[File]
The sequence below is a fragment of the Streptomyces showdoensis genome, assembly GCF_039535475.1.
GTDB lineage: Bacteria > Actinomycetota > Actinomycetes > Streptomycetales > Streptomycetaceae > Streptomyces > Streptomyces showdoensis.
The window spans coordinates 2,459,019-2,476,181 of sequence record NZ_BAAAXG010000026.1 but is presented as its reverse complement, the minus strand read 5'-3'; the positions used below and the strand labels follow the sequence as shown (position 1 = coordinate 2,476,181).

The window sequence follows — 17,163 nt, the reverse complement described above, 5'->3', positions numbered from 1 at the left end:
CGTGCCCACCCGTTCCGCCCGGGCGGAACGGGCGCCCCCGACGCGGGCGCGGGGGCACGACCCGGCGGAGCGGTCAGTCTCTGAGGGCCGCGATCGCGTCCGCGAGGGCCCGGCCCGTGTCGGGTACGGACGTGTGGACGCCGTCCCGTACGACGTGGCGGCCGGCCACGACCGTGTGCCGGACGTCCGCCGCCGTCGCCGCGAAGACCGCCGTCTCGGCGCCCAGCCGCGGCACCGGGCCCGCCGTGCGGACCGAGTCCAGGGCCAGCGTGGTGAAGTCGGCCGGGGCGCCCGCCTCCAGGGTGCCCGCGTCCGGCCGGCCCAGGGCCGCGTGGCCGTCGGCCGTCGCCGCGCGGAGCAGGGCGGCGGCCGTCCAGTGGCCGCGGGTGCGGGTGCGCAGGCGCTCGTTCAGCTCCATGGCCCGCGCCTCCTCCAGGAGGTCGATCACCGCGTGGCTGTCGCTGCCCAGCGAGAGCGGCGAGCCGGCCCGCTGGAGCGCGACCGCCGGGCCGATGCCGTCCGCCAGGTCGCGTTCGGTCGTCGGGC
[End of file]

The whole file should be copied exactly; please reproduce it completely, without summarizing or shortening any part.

The sequence below is a fragment of the Streptomyces showdoensis genome, assembly GCF_039535475.1.
GTDB lineage: Bacteria > Actinomycetota > Actinomycetes > Streptomycetales > Streptomycetaceae > Streptomyces > Streptomyces showdoensis.
The window spans coordinates 2,459,019-2,476,181 of sequence record NZ_BAAAXG010000026.1 but is presented as its reverse complement, the minus strand read 5'-3'; the positions used below and the strand labels follow the sequence as shown (position 1 = coordinate 2,476,181).

The window sequence follows — 17,163 nt, the reverse complement described above, 5'->3', positions numbered from 1 at the left end:
CGTGCCCACCCGTTCCGCCCGGGCGGAACGGGCGCCCCCGACGCGGGCGCGGGGGCACGACCCGGCGGAGCGGTCAGTCTCTGAGGGCCGCGATCGCGTCCGCGAGGGCCCGGCCCGTGTCGGGTACGGACGTGTGGACGCCGTCCCGTACGACGTGGCGGCCGGCCACGACCGTGTGCCGGACGTCCGCCGCCGTCGCCGCGAAGACCGCCGTCTCGGCGCCCAGCCGCGGCACCGGGCCCGCCGTGCGGACCGAGTCCAGGGCCAGCGTGGTGAAGTCGGCCGGGGCGCCCGCCTCCAGGGTGCCCGCGTCCGGCCGGCCCAGGGCCGCGTGGCCGTCGGCCGTCGCCGCGCGGAGCAGGGCGGCGGCCGTCCAGTGGCCGCGGGTGCGGGTGCGCAGGCGCTCGTTCAGCTCCATGGCCCGCGCCTCCTCCAGGAGGTCGATCACCGCGTGGCTGTCGCTGCCCAGCGAGAGCGGCGAGCCGGCCCGCTGGAGCGCGACCGCCGGGCCGATGCCGTCCGCCAGGTCGCGTTCGGTCGTCGGGC